The space agency hasn’t announced why Chandra entered Safe Mode, but all systems aboard the craft functioned successfully in the transition and all of Chandra’s instruments are safe and unharmed. NASA said last week it was still investigating the reason for this sudden shift.
“Chandra is 19 years old, which is well beyond the original design lifetime of 5 years,” NASA said in the statement. “In 2001, NASA extended its lifetime to 10 years. It is now well into its extended mission.”
The space agency adds that Chandra “is expected to continue carrying out forefront science for many years to come.”
Trouble With Hubble
While this investigation pushes forward, “NASA continues to work toward resuming science operations of the Hubble Space Telescope after the spacecraft entered safe mode due to a failed gyroscope (gyro) on Friday, Oct. 5,” an official NASA statement said.
Earlier this month, the Hubble Space Telescope went from four working gyroscopes to only two fully-functional gyros. While the telescope can function with two, or even one, gyro — the gyroscopes keep the telescope pointed in the same direction for long periods of time — Hubble functions best with at least three gyros.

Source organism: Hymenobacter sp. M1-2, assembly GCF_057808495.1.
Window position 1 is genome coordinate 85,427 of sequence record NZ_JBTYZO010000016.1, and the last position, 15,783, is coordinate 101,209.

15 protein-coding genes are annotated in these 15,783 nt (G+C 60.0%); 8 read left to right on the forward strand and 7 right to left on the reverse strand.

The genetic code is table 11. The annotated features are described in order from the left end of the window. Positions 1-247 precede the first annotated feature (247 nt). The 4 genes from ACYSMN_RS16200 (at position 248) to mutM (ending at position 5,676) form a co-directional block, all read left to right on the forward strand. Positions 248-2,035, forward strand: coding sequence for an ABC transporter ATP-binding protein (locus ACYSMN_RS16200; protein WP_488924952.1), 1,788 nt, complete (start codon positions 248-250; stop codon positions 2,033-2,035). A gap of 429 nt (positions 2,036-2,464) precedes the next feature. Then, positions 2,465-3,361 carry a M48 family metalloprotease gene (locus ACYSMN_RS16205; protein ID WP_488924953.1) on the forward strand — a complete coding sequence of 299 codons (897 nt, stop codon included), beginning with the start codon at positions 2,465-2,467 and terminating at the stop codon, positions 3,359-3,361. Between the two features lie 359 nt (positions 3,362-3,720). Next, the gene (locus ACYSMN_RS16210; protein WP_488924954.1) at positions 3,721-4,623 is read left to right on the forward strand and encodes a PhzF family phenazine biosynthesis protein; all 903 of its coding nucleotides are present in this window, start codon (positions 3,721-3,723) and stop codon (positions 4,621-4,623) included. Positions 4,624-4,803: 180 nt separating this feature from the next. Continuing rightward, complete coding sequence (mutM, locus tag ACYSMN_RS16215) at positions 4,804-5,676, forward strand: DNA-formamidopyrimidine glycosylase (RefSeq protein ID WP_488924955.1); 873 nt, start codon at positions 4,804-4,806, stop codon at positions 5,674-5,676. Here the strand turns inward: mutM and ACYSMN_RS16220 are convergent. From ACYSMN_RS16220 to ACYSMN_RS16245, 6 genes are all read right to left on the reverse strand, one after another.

Following this gyro failure, the Hubble operations team turned on a backup gyro. Unfortunately, the backup gyro didn’t operate successfully. Since then, the team has been testing the backup gyro, which continues to report false, too-high rotation rates. This backup gyro is also unable to report Hubble’s small movements.
An anomaly review board was formed to find the cause of these issues and try to fix them.
The planet-hunting Kepler space telescope, low on fuel and nearing the end of its mission, started the month in safe mode. Astronomers have since started the spacecraft back up and are working to download its latest data before it runs out of power.